Year 2

Your second year will consist of modules spread across the Department of Mathematics and Department of Economics and Related Studies.

Core modules

  • Probability and Markov Chains
  • Microeconomic Theory
  • Macroeconomic Analysis and Policy
  • Statistical Inference and Linear Models
  • Econometrics

Option modules

  • Linear Algebra, or a BIM/elective

 

 

Year 3

Your final year will focus on advanced economics, mathematics and preparation for your career.

Option modules

You will study six option modules. In previous years, options have covered topics such as:

The options available to you will be confirmed later in the year. For further information please get in touch.

Our modules may change to reflect the latest academic thinking and expertise of our staff.
Our course structures are changing in September 2023. Find out more about how this course may be affected.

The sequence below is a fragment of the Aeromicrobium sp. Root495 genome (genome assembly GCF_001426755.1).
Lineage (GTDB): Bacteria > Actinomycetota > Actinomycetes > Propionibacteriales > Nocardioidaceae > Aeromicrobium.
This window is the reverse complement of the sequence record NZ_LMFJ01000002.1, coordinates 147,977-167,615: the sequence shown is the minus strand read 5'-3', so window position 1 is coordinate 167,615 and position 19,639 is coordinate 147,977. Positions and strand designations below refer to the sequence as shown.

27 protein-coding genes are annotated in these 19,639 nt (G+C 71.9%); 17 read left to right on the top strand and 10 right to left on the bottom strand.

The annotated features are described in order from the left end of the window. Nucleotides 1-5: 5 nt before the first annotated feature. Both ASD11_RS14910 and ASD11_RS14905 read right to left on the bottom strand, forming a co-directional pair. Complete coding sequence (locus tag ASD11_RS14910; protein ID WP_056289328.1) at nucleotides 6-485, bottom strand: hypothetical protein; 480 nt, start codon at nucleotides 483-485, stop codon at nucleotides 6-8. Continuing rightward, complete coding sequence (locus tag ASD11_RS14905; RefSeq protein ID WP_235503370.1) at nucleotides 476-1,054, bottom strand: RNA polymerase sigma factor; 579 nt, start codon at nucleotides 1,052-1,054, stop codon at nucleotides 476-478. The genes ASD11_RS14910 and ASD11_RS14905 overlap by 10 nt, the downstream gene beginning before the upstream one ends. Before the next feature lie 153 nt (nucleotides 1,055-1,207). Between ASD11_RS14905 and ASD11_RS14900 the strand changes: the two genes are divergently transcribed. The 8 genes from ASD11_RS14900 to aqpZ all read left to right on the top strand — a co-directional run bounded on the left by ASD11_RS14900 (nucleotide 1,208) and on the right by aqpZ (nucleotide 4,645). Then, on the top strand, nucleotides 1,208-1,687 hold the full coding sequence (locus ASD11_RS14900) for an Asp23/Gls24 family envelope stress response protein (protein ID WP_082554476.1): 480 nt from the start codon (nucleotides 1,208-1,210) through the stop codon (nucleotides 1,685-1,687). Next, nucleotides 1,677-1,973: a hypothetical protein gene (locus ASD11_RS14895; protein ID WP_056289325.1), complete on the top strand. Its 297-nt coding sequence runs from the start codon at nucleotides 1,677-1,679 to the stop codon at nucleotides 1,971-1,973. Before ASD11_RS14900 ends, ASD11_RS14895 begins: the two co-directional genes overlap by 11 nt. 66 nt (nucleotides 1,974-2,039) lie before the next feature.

Learning by design

Every course at York has been designed to provide clear and ambitious learning outcomes. These learning outcomes give you an understanding of what you will be able to do at the end of the course. We develop each course by designing modules that grow your abilities towards the learning outcomes and help you to explain what you can offer to employers. Find out more about our approach to teaching and learning.

Students who complete this course will be able to:

  • Confidently identify those problems that can be analysed by standard mathematical techniques, and those situations in society where economic principles can provide insight, and be able to apply those techniques and principles successfully.
  • Recognise when an unfamiliar problem is open to pure mathematical investigation and/or mathematical modelling, and be able to adapt and/or synthesise a range of mathematical approaches (including abstraction or numerical approximation) to investigate the problem.
  • Deploy the methods of logical and mathematical reasoning used by economists, especially within formal models, with an understanding of the purpose and scope of such models.
  • Use logical reasoning to critically analyse statements, arguments or conjectures made by others, and be able to justify the mathematical principles they choose for such a critique.